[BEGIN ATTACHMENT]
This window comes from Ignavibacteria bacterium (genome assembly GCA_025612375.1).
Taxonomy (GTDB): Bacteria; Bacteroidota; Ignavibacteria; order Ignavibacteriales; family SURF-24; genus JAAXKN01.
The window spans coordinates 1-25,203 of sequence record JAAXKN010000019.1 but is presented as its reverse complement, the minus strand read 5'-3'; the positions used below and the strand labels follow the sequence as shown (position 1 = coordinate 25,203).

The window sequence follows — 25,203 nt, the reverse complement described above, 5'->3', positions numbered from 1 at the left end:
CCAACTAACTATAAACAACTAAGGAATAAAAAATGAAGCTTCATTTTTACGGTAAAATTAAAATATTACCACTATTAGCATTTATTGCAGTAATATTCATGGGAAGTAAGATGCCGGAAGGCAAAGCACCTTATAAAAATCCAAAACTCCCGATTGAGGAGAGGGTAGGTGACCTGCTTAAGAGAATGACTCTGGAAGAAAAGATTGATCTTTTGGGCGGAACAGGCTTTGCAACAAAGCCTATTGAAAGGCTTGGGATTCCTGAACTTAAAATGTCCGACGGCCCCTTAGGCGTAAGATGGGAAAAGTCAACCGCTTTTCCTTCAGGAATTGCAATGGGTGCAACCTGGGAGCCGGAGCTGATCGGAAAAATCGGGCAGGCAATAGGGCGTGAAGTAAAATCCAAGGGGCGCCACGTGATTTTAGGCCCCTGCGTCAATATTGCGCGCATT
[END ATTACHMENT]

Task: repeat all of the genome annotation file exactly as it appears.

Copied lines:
This window comes from Ignavibacteria bacterium (genome assembly GCA_025612375.1).
Taxonomy (GTDB): Bacteria; Bacteroidota; Ignavibacteria; order Ignavibacteriales; family SURF-24; genus JAAXKN01.
The window spans coordinates 1-25,203 of sequence record JAAXKN010000019.1 but is presented as its reverse complement, the minus strand read 5'-3'; the positions used below and the strand labels follow the sequence as shown (position 1 = coordinate 25,203).

The window sequence follows — 25,203 nt, the reverse complement described above, 5'->3', positions numbered from 1 at the left end:
CCAACTAACTATAAACAACTAAGGAATAAAAAATGAAGCTTCATTTTTACGGTAAAATTAAAATATTACCACTATTAGCATTTATTGCAGTAATATTCATGGGAAGTAAGATGCCGGAAGGCAAAGCACCTTATAAAAATCCAAAACTCCCGATTGAGGAGAGGGTAGGTGACCTGCTTAAGAGAATGACTCTGGAAGAAAAGATTGATCTTTTGGGCGGAACAGGCTTTGCAACAAAGCCTATTGAAAGGCTTGGGATTCCTGAACTTAAAATGTCCGACGGCCCCTTAGGCGTAAGATGGGAAAAGTCAACCGCTTTTCCTTCAGGAATTGCAATGGGTGCAACCTGGGAGCCGGAGCTGATCGGAAAAATCGGGCAGGCAATAGGGCGTGAAGTAAAATCCAAGGGGCGCCACGTGATTTTAGGCCCCTGCGTCAATATTGCGCGCATT